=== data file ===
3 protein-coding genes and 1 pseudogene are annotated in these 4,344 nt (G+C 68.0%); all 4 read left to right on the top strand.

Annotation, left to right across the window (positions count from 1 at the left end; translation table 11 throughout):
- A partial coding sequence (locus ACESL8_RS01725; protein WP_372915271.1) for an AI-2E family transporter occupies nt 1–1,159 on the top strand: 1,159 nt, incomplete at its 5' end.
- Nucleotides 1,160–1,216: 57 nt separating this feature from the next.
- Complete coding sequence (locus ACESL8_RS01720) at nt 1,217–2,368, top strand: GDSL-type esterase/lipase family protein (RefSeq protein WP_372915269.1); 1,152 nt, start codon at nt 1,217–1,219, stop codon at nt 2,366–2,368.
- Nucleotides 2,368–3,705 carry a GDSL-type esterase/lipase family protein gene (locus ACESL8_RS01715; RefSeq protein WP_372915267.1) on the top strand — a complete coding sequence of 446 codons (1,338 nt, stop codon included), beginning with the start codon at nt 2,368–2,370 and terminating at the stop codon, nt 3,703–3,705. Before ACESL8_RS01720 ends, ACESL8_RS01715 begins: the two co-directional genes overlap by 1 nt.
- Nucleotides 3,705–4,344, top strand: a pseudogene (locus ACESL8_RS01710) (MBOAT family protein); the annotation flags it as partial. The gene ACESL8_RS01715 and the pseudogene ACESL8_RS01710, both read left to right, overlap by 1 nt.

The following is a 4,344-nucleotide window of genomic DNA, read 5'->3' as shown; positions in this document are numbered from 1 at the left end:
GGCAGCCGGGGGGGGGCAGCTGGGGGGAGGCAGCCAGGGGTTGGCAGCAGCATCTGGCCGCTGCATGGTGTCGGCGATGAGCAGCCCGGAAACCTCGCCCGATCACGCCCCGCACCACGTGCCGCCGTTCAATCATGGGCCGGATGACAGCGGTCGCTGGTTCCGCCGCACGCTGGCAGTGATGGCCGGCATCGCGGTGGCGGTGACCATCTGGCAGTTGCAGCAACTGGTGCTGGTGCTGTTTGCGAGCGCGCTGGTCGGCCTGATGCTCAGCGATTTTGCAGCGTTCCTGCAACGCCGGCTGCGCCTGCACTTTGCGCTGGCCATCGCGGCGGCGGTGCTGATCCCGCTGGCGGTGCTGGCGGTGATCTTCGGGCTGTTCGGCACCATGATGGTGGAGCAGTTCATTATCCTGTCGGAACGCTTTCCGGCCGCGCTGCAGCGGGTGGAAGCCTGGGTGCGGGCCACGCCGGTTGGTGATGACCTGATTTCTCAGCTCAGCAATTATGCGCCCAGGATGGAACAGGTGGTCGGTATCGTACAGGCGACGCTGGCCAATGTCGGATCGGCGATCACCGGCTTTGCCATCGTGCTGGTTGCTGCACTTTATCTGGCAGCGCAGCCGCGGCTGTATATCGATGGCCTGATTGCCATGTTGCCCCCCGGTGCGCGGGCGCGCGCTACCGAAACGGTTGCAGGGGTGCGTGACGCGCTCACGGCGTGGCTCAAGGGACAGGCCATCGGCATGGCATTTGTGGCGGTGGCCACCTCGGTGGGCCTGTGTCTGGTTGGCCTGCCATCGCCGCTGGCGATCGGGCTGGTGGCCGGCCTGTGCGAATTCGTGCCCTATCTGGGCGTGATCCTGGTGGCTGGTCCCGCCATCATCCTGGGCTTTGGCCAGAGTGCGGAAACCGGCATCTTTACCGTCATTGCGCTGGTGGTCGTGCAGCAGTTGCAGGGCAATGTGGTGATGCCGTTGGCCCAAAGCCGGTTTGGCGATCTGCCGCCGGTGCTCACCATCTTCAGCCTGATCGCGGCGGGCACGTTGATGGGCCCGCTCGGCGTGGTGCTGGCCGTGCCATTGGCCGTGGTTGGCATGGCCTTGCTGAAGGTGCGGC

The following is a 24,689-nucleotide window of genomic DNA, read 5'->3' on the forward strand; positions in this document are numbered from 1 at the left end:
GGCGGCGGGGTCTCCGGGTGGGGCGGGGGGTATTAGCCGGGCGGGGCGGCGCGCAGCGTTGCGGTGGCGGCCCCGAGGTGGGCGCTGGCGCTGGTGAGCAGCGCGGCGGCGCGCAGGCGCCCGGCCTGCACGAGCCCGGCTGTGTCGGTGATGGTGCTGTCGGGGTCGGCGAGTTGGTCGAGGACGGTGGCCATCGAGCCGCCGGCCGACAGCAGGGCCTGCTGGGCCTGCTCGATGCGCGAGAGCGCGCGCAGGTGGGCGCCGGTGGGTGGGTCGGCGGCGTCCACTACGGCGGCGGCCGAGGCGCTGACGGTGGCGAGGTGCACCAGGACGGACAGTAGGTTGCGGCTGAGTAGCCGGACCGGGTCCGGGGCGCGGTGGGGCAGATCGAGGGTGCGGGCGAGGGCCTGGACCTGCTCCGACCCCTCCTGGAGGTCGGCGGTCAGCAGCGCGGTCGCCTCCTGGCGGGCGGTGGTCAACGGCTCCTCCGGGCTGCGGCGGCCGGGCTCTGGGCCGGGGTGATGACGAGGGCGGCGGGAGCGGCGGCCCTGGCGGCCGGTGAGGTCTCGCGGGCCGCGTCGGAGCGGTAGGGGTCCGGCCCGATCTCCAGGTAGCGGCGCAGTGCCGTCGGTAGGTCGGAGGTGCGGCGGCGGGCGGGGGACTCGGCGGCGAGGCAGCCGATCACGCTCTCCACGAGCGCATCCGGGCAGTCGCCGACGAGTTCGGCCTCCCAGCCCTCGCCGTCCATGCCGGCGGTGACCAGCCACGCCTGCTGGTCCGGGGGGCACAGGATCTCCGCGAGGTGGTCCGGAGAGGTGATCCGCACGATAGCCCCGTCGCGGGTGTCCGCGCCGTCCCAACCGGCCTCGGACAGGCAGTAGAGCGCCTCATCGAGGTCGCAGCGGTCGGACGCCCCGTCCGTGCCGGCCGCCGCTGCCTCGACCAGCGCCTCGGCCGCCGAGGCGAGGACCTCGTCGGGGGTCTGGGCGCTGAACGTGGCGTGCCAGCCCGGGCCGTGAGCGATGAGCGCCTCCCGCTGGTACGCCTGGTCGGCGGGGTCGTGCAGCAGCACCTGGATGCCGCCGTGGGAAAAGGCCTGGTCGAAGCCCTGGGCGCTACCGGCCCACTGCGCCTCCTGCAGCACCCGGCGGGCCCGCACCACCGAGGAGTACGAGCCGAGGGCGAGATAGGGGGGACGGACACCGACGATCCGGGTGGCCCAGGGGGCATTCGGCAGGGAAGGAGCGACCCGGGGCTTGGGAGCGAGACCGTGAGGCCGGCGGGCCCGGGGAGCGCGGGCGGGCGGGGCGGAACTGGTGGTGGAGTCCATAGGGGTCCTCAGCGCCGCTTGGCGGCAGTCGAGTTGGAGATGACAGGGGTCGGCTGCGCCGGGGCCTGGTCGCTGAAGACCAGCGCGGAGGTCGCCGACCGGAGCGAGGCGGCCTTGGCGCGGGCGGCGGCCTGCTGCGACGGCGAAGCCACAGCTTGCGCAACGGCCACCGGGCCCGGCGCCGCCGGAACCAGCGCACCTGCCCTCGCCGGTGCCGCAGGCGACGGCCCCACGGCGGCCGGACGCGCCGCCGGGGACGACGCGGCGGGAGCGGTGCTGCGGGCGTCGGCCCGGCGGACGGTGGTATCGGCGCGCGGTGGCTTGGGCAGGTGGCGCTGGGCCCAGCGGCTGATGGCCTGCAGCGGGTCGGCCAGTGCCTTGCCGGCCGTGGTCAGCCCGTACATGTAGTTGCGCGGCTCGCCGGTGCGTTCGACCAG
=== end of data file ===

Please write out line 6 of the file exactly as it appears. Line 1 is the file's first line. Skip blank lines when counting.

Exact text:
- Nucleotides 2,368–3,705 carry a GDSL-type esterase/lipase family protein gene (locus ACESL8_RS01715; RefSeq protein WP_372915267.1) on the top strand — a complete coding sequence of 446 codons (1,338 nt, stop codon included), beginning with the start codon at nt 2,368–2,370 and terminating at the stop codon, nt 3,703–3,705. Before ACESL8_RS01720 ends, ACESL8_RS01715 begins: the two co-directional genes overlap by 1 nt.